women-188160_1920Sometimes people think sex addiction is a males-only issue. However, that is not the case. Women are just as susceptible as men to the escapist neurochemical rush created by compulsive sexual fantasies and behaviors. Unfortunately, female sex addicts are much less likely to self-identify as being sexually addicted and to seek treatment for the disorder.

Most likely, this reticence is caused by socio-cultural attitudes toward gender and sexuality. Essentially, men with out of control sex lives are often viewed by their peers as studs, ladies men, and players. Meanwhile, women engaging in the same behaviors may be called whores, sluts, homewreckers, and all sorts of other not very nice names. Thus, male sex addicts tend to be less ashamed about and more willing to discuss their sexual compulsivity. Sometimes they’re actually quite proud of their sexual adventuring, despite the repeated and continually escalating negative consequences they’ve experienced. Conversely, female sex addicts tend to downplay their sexual behaviors. If pressed, they’ll typically talk about how they’re having relationship problems.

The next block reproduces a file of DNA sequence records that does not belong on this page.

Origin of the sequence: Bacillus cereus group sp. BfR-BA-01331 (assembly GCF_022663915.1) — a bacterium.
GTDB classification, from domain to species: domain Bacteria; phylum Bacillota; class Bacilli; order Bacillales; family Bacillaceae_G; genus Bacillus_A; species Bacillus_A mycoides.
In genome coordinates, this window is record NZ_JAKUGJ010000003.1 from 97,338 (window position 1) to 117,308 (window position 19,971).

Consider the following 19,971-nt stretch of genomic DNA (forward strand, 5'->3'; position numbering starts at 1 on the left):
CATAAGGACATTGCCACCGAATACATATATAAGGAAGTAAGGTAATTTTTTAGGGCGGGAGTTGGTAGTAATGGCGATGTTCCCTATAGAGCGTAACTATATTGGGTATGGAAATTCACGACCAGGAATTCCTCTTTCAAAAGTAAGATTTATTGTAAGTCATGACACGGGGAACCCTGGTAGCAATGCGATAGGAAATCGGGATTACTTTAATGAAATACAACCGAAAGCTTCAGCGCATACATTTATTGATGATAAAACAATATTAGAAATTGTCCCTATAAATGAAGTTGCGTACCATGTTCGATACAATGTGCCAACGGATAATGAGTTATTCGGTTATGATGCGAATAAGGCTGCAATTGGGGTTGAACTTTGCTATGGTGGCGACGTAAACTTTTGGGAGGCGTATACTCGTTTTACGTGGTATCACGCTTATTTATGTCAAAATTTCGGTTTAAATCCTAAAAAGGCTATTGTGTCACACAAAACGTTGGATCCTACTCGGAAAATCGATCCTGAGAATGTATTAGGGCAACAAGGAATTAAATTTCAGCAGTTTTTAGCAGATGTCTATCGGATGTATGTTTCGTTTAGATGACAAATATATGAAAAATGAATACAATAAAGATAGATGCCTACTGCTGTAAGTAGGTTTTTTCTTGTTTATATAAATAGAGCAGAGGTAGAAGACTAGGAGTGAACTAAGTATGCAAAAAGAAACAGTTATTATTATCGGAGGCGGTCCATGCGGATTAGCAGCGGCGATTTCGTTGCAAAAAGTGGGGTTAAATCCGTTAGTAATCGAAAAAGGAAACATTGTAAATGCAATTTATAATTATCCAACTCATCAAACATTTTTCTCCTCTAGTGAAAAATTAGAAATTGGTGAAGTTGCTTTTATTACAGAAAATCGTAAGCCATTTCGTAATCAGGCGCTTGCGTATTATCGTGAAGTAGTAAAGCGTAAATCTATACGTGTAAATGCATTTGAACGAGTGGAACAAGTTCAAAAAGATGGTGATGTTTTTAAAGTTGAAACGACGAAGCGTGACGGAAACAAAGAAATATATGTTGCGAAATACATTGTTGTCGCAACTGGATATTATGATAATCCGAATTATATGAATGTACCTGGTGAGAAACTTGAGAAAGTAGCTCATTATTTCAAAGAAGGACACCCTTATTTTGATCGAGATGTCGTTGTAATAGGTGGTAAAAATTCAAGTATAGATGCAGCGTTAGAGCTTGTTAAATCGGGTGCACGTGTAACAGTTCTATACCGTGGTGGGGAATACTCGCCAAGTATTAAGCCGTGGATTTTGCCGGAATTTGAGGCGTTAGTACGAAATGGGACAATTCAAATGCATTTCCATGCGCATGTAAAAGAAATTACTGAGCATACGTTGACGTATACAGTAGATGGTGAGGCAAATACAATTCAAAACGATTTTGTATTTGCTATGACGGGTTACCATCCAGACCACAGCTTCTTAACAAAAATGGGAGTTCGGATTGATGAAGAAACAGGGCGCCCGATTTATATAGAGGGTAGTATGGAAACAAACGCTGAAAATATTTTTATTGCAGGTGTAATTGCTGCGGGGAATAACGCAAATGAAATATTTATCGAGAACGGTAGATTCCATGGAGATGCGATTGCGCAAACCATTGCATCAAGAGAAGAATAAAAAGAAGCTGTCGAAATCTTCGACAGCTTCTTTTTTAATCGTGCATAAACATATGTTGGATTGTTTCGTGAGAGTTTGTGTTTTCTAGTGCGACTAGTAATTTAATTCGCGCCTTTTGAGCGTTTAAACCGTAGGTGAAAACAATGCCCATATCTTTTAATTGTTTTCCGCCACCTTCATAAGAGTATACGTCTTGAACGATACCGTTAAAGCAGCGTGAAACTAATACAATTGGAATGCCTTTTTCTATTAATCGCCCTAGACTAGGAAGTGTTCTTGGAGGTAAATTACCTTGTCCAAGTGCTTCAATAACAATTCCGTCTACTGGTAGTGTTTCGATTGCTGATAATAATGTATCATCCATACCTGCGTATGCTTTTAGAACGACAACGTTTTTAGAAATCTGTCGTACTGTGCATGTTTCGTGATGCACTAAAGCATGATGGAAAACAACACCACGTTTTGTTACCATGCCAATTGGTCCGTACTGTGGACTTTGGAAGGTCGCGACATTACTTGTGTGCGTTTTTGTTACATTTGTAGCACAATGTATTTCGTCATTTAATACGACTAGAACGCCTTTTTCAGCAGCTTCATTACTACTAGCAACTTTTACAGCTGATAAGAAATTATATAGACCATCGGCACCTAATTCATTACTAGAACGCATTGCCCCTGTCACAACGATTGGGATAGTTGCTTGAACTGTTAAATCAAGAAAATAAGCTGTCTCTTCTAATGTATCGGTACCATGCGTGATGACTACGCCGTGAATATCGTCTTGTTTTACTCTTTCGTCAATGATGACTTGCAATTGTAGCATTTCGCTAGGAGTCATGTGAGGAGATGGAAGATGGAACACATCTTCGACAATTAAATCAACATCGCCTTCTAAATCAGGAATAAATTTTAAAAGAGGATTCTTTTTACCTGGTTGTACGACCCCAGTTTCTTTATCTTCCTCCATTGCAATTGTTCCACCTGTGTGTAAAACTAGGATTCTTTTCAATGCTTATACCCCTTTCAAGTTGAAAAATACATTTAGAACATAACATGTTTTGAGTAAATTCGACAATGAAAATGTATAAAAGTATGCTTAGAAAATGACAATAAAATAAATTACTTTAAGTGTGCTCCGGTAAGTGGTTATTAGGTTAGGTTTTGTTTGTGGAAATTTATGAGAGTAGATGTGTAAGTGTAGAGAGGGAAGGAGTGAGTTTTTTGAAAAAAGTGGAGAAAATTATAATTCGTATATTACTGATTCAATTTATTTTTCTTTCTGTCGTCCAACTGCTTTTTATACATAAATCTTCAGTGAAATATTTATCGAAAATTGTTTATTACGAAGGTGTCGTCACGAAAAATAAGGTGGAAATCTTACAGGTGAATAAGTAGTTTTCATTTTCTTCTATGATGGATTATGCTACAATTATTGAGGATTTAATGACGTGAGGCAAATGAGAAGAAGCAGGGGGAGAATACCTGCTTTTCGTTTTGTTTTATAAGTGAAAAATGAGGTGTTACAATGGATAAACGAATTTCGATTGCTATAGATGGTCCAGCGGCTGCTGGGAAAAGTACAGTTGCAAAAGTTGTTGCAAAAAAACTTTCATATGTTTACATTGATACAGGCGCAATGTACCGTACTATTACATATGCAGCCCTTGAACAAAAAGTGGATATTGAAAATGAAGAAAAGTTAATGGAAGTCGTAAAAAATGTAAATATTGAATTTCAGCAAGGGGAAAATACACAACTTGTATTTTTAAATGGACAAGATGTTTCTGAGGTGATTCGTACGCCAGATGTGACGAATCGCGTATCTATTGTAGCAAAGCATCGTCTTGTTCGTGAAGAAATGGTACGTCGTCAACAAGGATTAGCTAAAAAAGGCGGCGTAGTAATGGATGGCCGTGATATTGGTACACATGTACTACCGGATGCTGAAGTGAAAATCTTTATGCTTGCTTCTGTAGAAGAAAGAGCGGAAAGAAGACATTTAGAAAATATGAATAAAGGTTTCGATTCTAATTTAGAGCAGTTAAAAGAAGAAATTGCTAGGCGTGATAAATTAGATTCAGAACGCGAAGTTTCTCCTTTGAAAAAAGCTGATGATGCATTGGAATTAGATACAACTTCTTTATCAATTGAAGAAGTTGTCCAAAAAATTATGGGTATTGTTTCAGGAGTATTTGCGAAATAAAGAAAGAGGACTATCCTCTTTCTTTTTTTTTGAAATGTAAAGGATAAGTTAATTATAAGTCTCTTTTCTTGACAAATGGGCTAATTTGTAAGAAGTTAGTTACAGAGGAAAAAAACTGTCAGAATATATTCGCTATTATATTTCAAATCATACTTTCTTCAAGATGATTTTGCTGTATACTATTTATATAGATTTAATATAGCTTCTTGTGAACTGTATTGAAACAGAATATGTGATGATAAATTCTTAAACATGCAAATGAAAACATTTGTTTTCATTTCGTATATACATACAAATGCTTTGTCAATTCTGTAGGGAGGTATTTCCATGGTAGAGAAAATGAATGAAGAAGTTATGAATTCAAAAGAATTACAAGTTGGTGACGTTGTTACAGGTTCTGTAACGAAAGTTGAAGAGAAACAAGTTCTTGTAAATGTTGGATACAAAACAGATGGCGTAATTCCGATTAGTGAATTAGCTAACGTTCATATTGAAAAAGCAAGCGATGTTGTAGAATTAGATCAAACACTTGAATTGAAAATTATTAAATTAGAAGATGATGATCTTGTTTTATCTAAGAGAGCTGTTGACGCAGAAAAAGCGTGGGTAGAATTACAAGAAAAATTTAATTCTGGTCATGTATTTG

As such, clinicians must sometimes read between the lines when working with female sex addicts. Typically, we must sift through the language of romance to spot the indicators of sexual addiction.

Common warning signs include:

  • A pattern of using sex or romance as a way to not feel emotional discomfort (shame, anxiety, depression, loneliness, boredom, etc.)
  • Equating sexual intensity with love
  • Presenting as a sexual object rather than a real person
  • A history of brief but highly sexually charged relationships
  • A history of serial or multiple affairs, with sex as a driving force
  • A history of high-risk sexual behaviors (anonymous sex, unprotected sex, dangerous partners, public sex, etc.)
  • A pattern of reenacting early-life sexual abuse
  • A pattern of trading sex for money, gifts, shelter, alcohol/drugs, or anything else (regardless of whether this is officially labeled as prostitution)
  • A history of inappropriate sexual relationships (with bosses, subordinates, married men, family members, etc.)
  • Consistently hooking up with abusive, neglectful, and/or emotionally unavailable partners